Secure Sockets Layer (SSL) certificates encrypt data transferred between websites and browsers.
This prevents hackers from intercepting or stealing sensitive information.
When you visit a website with SSL, the web server will return a list of SSL certificates to prove its identity. The browser then performs various checks and only displays the site when all tests pass.
Increased Risk of Fraud
SSL certificates verify a website’s identity, protecting sensitive information from hackers and eavesdroppers. This includes credit card numbers, passwords, IDs, and messages. Verification also helps prevent phishing attacks by ensuring visitors connect to the correct website.
The certificate verifies the authenticity of a web server. It encrypts all data sent between a client browser and a web server, which makes it nearly impossible for unauthorized parties to intercept or decipher information.
This encryption is essential for protecting sensitive data and preventing fraud.
To keep your customers’ data secure, you need a valid SSL certificate that has not expired or been compromised. This is why monitoring your SSL certificate renewal status and updating it regularly is essential. Replacing your certificate frequently reduces the risk of damage from crucial compromises and keeps your visitors’ data secure.
In addition to encrypting data, SSL certificates also help you protect against man-in-the-middle attacks (MITM). This attack involves hijacking a connection between the browser and the web server. The firewall can detect an MITM attack by checking the SSL certificate’s Subject Alternative Name field.
Increased Risk of Identity Theft
Websites use SSL certificates to encrypt information sent between their servers and browsers, protecting visitors from hackers who steal their data or install malware on their computers. SSL also signals to visitors that your site is legitimate, making it less likely they’ll fall prey to phishing scams if they see the green padlock.
But the padlock signal is only effective if your firewall blocking SSL certificate is valid and trusted.
Many attacks target SSL certificates by obtaining them for lookalike or typo-squatting domains or purchasing stolen certificates from rogue certificate authorities. The goal is to fool unsuspecting visitors into thinking they’re visiting a legitimate site and handing over their financial information or sensitive credentials.
Firewalls can protect against these attacks by performing deep packet inspection of TLS sessions and evaluating the certificate chain of trust (based on a root certificate) to determine whether it is trustworthy. However, this approach requires a firewall to decrypt TLS sessions, raising security concerns.
A better approach is to use a web application firewall that guards your web applications against attacks that may compromise your web servers and their users.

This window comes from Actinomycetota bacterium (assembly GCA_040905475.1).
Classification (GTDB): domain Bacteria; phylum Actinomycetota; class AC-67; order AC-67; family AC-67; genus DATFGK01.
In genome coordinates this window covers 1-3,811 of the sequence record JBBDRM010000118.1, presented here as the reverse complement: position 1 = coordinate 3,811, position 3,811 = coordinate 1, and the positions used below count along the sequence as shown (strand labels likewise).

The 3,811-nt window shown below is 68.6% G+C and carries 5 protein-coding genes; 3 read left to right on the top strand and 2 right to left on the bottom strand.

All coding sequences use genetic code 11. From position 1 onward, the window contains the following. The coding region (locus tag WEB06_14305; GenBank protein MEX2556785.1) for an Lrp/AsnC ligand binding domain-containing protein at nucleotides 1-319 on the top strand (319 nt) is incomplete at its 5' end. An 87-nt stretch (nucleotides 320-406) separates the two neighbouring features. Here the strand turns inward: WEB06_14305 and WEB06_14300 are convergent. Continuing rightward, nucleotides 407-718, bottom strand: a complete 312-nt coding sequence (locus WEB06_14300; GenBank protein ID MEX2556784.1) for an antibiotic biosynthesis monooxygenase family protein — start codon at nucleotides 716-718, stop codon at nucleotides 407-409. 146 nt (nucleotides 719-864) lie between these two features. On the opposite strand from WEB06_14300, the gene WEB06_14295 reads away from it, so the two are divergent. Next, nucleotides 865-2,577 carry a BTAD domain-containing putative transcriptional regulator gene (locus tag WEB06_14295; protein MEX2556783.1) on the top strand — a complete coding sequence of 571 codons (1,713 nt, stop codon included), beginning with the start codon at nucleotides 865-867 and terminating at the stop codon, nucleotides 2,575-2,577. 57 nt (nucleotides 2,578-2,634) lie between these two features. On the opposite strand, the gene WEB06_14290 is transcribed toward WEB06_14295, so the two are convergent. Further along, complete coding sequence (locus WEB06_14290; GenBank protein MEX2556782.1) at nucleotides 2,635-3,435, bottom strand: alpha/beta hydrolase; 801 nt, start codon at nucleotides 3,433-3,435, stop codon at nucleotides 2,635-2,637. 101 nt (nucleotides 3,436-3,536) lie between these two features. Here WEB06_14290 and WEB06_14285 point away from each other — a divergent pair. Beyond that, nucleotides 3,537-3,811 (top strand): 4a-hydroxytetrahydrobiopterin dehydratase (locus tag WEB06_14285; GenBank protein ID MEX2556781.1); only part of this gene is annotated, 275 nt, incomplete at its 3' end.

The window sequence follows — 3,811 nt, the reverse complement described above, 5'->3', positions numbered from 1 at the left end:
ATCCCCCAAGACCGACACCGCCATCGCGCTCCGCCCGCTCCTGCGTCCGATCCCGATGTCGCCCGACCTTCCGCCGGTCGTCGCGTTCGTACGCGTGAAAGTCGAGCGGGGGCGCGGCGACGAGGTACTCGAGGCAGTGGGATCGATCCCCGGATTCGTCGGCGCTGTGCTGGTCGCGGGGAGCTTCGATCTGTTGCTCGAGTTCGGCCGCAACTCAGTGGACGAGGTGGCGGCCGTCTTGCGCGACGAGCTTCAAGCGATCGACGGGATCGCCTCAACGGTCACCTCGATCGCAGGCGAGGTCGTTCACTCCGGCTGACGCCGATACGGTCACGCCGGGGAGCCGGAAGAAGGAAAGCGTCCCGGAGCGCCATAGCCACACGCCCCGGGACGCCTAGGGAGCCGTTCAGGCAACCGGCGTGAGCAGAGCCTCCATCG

Increased Risk of Data Leakage
SSL is a protocol for encrypting data sent between your website and your users’ browsers. To encrypt, your server sends the user’s browser a certificate containing a public and private key. The public key is used to decrypt the information sent by the browser, while the private key is used to verify the integrity of the server’s certificate. SSL certificates can be issued by trusted root certificate authorities (CAs), typically large, established organizations.
The CAs are responsible for vetting the identity of the servers whose certificates they issue. However, even the best-known CAs are not immune to hacking. When a threat actor intercepts a certificate, they can use it to serve malware or carry out other attacks without detection.
Inbound SSL Inspection is a firewall feature that allows you to inspect SSL connections before they are forwarded to internal servers. It lets you detect and block traffic to websites that use weak TLS ciphers, older TLS versions, or problematic certificates (e.g., invalid or self-signed). In addition, it can help prevent connection attempts that would otherwise be vulnerable to Man-in-the-Middle (MITM) attacks.
You can enable inbound SSL inspection by creating a policy with the required settings. When you enable it, the firewall will look at the client’s and server’s HELLO packets to check if they meet your SSL inspection policies. If the connections do not match the policy, they are blocked by the firewall and redirected to a block page.
Increased Risk of Denial of Service
While SSL certificates can provide trust for website visitors, they don’t necessarily make the site secure. Hackers have found ways to break encryption, and even certificates can be compromised.
When a visitor connects to your website, the browser uses an SSL certificate to create an encrypted connection with your server. It then uses the private key to decrypt data sent between the server and the browser. This information could be used to steal passwords, phish for credit card details, or even install malware on a user’s device.
For this reason, you should always check that your certificates are current. Many certificates must be renewed every two years, and replacing them sooner rather than later is essential to limit damage from critical compromises.
Additionally, using a secure CDN to balance your traffic across multiple locations would be best, making it harder for hackers to target your capped server and cause a denial of service attack.
Firewalls that perform SSL inspection can identify the real SSL certificate used by a web server and compare it with a public certificate on the fly. They can then warn users when a site does not have a valid SSL certificate and may need to be investigated.
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